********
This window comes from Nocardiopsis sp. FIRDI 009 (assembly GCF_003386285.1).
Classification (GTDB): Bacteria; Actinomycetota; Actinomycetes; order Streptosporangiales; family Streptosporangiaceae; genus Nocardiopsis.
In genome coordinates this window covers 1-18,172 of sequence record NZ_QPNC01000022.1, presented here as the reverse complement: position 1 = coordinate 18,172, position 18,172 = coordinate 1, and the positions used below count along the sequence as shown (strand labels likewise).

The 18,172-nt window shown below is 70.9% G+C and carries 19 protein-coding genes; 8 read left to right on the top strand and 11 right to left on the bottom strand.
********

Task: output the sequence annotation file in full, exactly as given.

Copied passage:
This window comes from Nocardiopsis sp. FIRDI 009 (assembly GCF_003386285.1).
Classification (GTDB): Bacteria; Actinomycetota; Actinomycetes; order Streptosporangiales; family Streptosporangiaceae; genus Nocardiopsis.
In genome coordinates this window covers 1-18,172 of sequence record NZ_QPNC01000022.1, presented here as the reverse complement: position 1 = coordinate 18,172, position 18,172 = coordinate 1, and the positions used below count along the sequence as shown (strand labels likewise).

The 18,172-nt window shown below is 70.9% G+C and carries 19 protein-coding genes; 8 read left to right on the top strand and 11 right to left on the bottom strand.